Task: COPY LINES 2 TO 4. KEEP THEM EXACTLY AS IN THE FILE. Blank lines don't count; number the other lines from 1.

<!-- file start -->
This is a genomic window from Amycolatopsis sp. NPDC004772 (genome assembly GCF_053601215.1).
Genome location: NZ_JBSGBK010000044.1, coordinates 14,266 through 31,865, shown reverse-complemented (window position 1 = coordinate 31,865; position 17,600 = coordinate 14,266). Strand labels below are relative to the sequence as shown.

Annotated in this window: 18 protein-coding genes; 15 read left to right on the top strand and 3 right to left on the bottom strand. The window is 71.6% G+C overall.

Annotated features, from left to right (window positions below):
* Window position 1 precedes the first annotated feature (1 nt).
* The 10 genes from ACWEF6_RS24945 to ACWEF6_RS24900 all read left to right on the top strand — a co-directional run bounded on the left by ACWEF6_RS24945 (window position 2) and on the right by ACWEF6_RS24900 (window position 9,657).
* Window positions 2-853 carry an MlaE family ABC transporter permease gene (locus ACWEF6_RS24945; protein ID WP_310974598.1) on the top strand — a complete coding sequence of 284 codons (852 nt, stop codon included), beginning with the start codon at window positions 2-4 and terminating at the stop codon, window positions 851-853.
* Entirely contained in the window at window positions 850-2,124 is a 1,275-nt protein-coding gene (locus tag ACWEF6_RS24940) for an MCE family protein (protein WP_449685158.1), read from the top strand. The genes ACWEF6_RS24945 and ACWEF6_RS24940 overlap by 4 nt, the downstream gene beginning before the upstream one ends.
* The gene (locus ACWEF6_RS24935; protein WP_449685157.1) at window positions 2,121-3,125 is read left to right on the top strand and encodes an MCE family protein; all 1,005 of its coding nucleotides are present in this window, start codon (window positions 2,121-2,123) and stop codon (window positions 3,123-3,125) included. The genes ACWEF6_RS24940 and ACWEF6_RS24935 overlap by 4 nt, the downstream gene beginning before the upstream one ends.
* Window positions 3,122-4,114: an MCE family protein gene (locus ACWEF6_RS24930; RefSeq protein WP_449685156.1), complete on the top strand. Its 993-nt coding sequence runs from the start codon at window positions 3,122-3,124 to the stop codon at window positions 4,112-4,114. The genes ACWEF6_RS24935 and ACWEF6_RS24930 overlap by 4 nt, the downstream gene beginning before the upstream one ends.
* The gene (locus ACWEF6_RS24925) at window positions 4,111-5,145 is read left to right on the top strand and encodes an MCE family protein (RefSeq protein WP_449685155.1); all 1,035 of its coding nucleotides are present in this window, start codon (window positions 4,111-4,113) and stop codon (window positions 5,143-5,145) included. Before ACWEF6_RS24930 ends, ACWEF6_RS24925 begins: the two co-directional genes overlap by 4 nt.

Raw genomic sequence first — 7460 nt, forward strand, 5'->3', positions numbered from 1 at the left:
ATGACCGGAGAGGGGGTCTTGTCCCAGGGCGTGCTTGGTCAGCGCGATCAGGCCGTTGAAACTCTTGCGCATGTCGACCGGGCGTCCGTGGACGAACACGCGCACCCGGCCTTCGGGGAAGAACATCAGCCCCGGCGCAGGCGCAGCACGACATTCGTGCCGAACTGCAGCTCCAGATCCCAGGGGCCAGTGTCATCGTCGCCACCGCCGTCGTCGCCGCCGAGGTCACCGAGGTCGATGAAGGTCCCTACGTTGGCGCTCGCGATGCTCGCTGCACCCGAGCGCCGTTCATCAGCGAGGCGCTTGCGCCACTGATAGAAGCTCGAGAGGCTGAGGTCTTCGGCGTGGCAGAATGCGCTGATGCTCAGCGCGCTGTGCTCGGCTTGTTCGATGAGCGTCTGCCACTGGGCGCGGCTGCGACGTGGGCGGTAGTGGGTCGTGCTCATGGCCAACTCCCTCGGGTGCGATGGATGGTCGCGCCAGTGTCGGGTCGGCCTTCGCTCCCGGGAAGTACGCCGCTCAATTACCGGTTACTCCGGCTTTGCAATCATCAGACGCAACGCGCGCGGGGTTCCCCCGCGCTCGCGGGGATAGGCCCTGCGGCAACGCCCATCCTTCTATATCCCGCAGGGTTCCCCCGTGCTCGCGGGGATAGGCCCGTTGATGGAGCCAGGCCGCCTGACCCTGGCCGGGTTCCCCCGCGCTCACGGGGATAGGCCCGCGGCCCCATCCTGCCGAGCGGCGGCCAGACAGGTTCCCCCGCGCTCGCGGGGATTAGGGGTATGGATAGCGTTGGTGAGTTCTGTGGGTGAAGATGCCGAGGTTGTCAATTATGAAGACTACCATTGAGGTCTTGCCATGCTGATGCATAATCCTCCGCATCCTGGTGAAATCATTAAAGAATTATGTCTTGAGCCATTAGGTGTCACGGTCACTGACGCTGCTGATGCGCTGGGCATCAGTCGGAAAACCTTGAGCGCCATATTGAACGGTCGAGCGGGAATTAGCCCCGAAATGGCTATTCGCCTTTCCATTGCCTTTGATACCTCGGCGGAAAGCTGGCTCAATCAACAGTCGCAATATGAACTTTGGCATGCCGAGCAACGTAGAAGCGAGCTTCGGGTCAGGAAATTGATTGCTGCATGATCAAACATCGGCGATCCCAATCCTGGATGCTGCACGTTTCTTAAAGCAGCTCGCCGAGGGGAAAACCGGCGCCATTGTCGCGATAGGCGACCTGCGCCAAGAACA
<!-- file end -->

Genome location: NZ_JBSGBK010000044.1, coordinates 14,266 through 31,865, shown reverse-complemented (window position 1 = coordinate 31,865; position 17,600 = coordinate 14,266). Strand labels below are relative to the sequence as shown.

Annotated in this window: 18 protein-coding genes; 15 read left to right on the top strand and 3 right to left on the bottom strand. The window is 71.6% G+C overall.

Annotated features, from left to right (window positions below):